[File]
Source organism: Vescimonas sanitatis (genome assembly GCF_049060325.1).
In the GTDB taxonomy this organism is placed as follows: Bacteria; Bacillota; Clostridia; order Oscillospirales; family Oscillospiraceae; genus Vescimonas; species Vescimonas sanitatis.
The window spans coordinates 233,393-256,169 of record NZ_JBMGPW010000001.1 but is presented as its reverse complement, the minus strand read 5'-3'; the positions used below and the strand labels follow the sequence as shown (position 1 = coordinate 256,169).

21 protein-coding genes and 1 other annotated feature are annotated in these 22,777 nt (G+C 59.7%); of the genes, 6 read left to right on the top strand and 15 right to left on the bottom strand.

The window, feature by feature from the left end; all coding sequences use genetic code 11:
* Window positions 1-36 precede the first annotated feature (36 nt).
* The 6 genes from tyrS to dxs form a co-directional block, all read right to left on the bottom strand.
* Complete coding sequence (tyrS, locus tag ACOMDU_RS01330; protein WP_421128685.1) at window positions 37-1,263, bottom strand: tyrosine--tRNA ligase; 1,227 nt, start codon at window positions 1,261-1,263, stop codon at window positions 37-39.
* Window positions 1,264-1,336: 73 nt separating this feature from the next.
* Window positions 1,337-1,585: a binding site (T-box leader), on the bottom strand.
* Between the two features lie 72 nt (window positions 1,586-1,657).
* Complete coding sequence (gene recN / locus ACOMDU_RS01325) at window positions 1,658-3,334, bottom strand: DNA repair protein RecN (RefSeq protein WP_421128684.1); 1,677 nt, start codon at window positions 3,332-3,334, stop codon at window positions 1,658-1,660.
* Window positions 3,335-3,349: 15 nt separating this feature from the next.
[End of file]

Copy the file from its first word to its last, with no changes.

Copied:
Source organism: Vescimonas sanitatis (genome assembly GCF_049060325.1).
In the GTDB taxonomy this organism is placed as follows: Bacteria; Bacillota; Clostridia; order Oscillospirales; family Oscillospiraceae; genus Vescimonas; species Vescimonas sanitatis.
The window spans coordinates 233,393-256,169 of record NZ_JBMGPW010000001.1 but is presented as its reverse complement, the minus strand read 5'-3'; the positions used below and the strand labels follow the sequence as shown (position 1 = coordinate 256,169).

21 protein-coding genes and 1 other annotated feature are annotated in these 22,777 nt (G+C 59.7%); of the genes, 6 read left to right on the top strand and 15 right to left on the bottom strand.

The window, feature by feature from the left end; all coding sequences use genetic code 11:
* Window positions 1-36 precede the first annotated feature (36 nt).
* The 6 genes from tyrS to dxs form a co-directional block, all read right to left on the bottom strand.
* Complete coding sequence (tyrS, locus tag ACOMDU_RS01330; protein WP_421128685.1) at window positions 37-1,263, bottom strand: tyrosine--tRNA ligase; 1,227 nt, start codon at window positions 1,261-1,263, stop codon at window positions 37-39.
* Window positions 1,264-1,336: 73 nt separating this feature from the next.
* Window positions 1,337-1,585: a binding site (T-box leader), on the bottom strand.
* Between the two features lie 72 nt (window positions 1,586-1,657).
* Complete coding sequence (gene recN / locus ACOMDU_RS01325) at window positions 1,658-3,334, bottom strand: DNA repair protein RecN (RefSeq protein WP_421128684.1); 1,677 nt, start codon at window positions 3,332-3,334, stop codon at window positions 1,658-1,660.
* Window positions 3,335-3,349: 15 nt separating this feature from the next.